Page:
Stick starts out strong. The first half of the film finds Burt, who was often as underrated as a director as he was as an actor, in pure Sharky’s Machine mode, mixing the steamy Florida atmosphere with quirky character comedy and hardboiled action. Adapting his own novel, Elmore Leonard wrote the screenplay and Stick seems like a classic Leonard hero, a criminal with his own moral code.
But then Stick falls apart during the second half and it becomes obvious why both Reynolds and Leonard often cited this film as being one of the biggest disappointments of their careers. Universal Studios disliked Burt’s first cut of the film and brought in a second screenwriter, who beefed up the action scenes and added the subplot with Stick’s teenage daughter. Reynolds reshot the second half of the movie, no longer playing Stick as a tough criminal but instead as another variation on the Bandit. The end result is a very disjointed movie, with Burt looking bored.
It does not help that the movie’s main villain is played by Charles Durning, who wears an orange fright wig and several Hawaiian shirts. Durning was an actor who gave many great performances but never was he as miscast as when he played a drug dealer in Stick.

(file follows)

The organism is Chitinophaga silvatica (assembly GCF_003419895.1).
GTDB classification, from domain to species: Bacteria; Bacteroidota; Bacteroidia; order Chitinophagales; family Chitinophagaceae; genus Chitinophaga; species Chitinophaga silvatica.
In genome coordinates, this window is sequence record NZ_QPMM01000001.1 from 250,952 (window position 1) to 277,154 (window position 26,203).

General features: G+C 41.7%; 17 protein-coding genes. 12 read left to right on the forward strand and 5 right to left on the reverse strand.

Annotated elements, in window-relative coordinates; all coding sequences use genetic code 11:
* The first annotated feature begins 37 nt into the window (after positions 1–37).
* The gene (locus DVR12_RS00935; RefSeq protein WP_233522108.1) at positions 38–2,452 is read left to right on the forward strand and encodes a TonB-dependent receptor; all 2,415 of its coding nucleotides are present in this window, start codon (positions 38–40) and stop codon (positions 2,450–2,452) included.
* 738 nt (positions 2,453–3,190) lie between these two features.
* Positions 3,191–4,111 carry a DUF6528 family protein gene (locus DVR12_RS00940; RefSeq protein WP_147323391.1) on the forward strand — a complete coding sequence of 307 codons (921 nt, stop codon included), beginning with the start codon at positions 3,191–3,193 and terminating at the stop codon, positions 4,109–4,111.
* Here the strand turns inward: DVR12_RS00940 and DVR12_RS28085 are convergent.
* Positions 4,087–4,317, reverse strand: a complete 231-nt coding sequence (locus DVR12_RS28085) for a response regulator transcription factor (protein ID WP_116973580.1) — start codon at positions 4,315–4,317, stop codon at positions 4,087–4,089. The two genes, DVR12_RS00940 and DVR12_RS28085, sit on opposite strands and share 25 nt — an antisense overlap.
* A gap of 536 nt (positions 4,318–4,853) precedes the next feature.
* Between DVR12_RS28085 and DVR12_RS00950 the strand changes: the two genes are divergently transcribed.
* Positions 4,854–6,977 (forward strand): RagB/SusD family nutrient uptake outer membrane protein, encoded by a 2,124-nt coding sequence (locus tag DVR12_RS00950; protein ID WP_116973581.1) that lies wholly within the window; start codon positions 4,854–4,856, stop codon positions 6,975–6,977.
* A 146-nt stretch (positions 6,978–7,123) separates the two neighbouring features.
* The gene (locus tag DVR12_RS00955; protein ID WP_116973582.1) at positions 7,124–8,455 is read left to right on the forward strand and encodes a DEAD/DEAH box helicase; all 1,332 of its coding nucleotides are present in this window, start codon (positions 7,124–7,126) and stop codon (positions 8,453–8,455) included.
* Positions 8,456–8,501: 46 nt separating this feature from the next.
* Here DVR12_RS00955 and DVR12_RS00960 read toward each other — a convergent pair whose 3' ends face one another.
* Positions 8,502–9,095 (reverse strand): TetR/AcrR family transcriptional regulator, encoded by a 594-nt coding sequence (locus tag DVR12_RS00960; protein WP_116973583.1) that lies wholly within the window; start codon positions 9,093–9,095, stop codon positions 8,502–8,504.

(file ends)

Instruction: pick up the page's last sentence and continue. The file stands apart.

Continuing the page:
Summer is finally here, so what better way to celebrate than with a summer movie starring Bill Murray! Bill had joined the cast of SATURDAY NIGHT LIVE in 1979 (back when it was actually funny) and quickly became a fan favorite with his smarmy, snarky persona and silly characterizations. After the film success of John Belushi, it was only natural for Hollywood to come calling, right? Wrong, bucko… it was Canada that lured Bill for his first starring vehicle, the oh-so-70’s teen comedy MEATBALLS! Yeah, you heard right, ’twas the Great White North that plucked Bill away from being “Live from New York” to a location shoot at good ol’ Camp White Pines in the wilds of Ontario.
Bill’s fellow ‘Second City’ alumnus Harold Ramis (or as he was called in SCTV’s credits, ‘Ha-Harold Ramis’!) was a cowriter of the screenplay, beginning a long string of movie collaborations between the two (STRIPES, CADDYSHACK, GHOSTBUSTERS I…